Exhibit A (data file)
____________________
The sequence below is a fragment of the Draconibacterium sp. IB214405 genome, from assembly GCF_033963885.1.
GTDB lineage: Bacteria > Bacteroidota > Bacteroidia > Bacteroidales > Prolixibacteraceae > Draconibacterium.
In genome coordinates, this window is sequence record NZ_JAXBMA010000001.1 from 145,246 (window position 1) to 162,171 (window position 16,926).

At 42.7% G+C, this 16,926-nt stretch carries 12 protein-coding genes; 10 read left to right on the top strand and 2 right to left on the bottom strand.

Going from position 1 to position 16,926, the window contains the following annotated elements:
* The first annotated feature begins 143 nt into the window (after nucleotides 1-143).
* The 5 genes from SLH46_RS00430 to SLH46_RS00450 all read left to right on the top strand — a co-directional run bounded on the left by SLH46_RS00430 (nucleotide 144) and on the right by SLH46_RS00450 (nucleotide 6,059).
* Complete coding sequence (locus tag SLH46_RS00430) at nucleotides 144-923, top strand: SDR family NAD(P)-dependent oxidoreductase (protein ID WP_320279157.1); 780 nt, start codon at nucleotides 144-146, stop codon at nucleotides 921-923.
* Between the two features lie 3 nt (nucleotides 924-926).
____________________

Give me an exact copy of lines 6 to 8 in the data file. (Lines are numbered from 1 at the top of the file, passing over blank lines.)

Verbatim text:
* The first annotated feature begins 143 nt into the window (after nucleotides 1-143).
* The 5 genes from SLH46_RS00430 to SLH46_RS00450 all read left to right on the top strand — a co-directional run bounded on the left by SLH46_RS00430 (nucleotide 144) and on the right by SLH46_RS00450 (nucleotide 6,059).
* Complete coding sequence (locus tag SLH46_RS00430) at nucleotides 144-923, top strand: SDR family NAD(P)-dependent oxidoreductase (protein ID WP_320279157.1); 780 nt, start codon at nucleotides 144-146, stop codon at nucleotides 921-923.